voting control of the company even though he owned a minimal amount of shares And it's not Russia! Facebook cancels plan to change ownership share structure •Under investor pressure, Facebook is squashing a proposed ownership structure that would allow CEO Mark Zuckerberg voting control of the company even though he owned a minimal amount of shares. •The company was being sued by investors who claimed diluting shares would cause shares to lose billions of dollars of value. Michelle Castillo Published 4:10 PM ET Fri, 22 Sept 2017 Under investor pressure, Facebook is squashing a proposed ownership structure that would allow CEO Mark Zuckerberg to retain voting control of the company — even as he sold millions of his shares of company stock. Last year, some shareholders filed a class action lawsuit to block Facebook from issuing reclassified C shares, which would allow Zuckerberg to maintain voting control of the company even as he sold off most of his shares to support philanthropic causes. The proposed C shares would be publicly listed but come with no voting rights. Investors argued that the proposed ownership structure could cause them to lose billions of dollars of value when the shares traded. "Facebook's board determined that withdrawing the reclassification was in the best interests of Facebook and its shareholders," a spokesperson told CNBC via email. Zuckerberg said in a post on Facebook that the company's stock has performed better than expected, making it unnecessary for the company issue reclassified shares. "Over the past year and a half, Facebook's business has performed well and the value of our stock has grown to the point that I can fully fund our philanthropy and retain voting control of Facebook for 20 years or more," he wrote. "As a result, I've asked our board to withdraw the proposal to reclassify our stock -- and the board has agreed." He also said that we would sell between 35 million and 75 million shares in the company over the next 18 months to support philanthropic efforts. It was reported earlier that Facebook had settled the lawsuit, but the company announced it will abandon the plan instead. "We are gratified that Facebook and Mr. Zuckerberg have agreed not to proceed with the reclassification we were challenging," Lee Rudy, partner at Kessler Topaz Meltzer & Check LLP which was representing the shareholders, said in a statement. "This result is a full victory for Facebook's stockholders, and achieved everything we could have hoped to obtain by winning a permanent injunction at trial."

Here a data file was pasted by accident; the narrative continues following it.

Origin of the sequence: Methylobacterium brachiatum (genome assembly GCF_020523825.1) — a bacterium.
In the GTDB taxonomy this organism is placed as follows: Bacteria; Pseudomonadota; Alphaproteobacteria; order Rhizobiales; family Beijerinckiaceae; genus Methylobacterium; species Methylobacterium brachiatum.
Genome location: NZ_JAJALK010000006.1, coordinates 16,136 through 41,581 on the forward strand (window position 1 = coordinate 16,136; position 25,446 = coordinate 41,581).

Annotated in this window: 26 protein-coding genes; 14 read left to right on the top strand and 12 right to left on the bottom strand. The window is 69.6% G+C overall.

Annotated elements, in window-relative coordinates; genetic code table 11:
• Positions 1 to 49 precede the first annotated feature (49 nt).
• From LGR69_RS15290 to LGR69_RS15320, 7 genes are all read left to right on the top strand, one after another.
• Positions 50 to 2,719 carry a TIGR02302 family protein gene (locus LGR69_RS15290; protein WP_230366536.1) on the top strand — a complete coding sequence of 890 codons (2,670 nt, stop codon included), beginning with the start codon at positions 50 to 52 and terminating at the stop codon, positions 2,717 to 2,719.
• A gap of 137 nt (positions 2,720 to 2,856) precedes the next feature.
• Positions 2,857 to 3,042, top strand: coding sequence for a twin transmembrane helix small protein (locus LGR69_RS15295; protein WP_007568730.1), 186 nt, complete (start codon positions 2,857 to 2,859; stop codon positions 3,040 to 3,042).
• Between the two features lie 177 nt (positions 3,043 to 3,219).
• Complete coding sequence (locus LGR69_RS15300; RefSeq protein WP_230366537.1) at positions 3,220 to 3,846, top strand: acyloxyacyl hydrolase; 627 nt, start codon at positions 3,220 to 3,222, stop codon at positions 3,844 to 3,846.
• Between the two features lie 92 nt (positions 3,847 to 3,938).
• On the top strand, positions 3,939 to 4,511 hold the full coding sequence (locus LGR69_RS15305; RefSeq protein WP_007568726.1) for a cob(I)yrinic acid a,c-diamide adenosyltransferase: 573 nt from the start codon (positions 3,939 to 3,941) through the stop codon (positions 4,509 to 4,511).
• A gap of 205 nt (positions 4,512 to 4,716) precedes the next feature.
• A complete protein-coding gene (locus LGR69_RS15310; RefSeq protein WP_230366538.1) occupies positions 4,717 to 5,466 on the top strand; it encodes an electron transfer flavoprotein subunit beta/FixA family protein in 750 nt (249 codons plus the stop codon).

The Cloud allows pop-ups for software distribution hxxp:// September 19, 2017 Pop-up cloud infrastructure As a lover of fine chocolate, and a member of the Chocolate Tasting Club, I notice chocolate shops. They are liberally scattered throughout London. The run up to Easter is a good time for chocolate, and numerous chocolate outlets appear at this time, either taking over shop sites, or or as pop-ups within shops, only to disappear shortly afterwards. The benefits are clear: it avoids the cost of running a chocolate shop all year round, and customers have access when they most need it. An even more flexible stall shows up during the Wimbledon Tennis tournament, when numerous tourists arrive to enjoy the spectacle – and sometimes, the English summer sunshine. These tourists flood the local restaurants, where local shops adopt a tennis theme. Near these 19th century shop fronts, at the top of Wimbledon Hill, you can find a couple of children sitting outside their back gate with a pop-up strawberries and cream stall, with soft drinks options. Based around a simple table, this lucrative set up carries out a brisk trade with those tourists who think that Wimbledon Station is the nearest one to the tournament. A few days later it vanishes without trace. Pop-up agility contrasts with traditional bricks-and-mortar store inertia. A big infrastructure cost – long term staff, a wide product range – is not needed. Or rather it is passed on the the system as a whole. Short term staff have to be available when the pop-up needs them, and they bear the cost of finding other work the rest of the time. Shop space must also be available – and the landlord has to carry this cost at other times. Without paying to reserve staff and space, you risk resources not being available when you need them. The Cloud allows pop-ups for software distribution. Clients can use – and pay for – the resources they need, when they need them. The cloud supplier bears the risk of an under-utilised infrastructure. But here technology comes to the rescue. Computers are cheap. Storage is cheap. The main cost of a cloud supplier is electricity and cooling, so unused systems are cheap to run. And the internet runs 24/7, so people can “hot desk” computer resources round the clock. This makes much more efficient use of capital than with local computers, unused at night or when people are on holiday or at lunch or just not using them. Cloud purchase and maintenance costs are lower too, benefiting from economies of scale. The cloud is so cheap to make that cloud suppliers are happy to bear the cost of spare capacity. Unlike people, the computers are happy to be idle or busy. So using pop-up cloud infrastructure, you always have availability of both your “store” and your “staff”. The cloud provides the flexible infrastructure for scaling usage up and down: money is made duplicating identical software. Software development itself does not benefit much from the cloud – it is more akin to developing the cloud itself. And this is literally true in the case of Forbidden’s Forscene cloud video platform. By commoditising computer resources, the cloud cuts hardware costs and margins. This moves the value added further towards differentiated software – ever more accessible through pop-up cloud instances. Stephen B Streater Founder and Director of R&D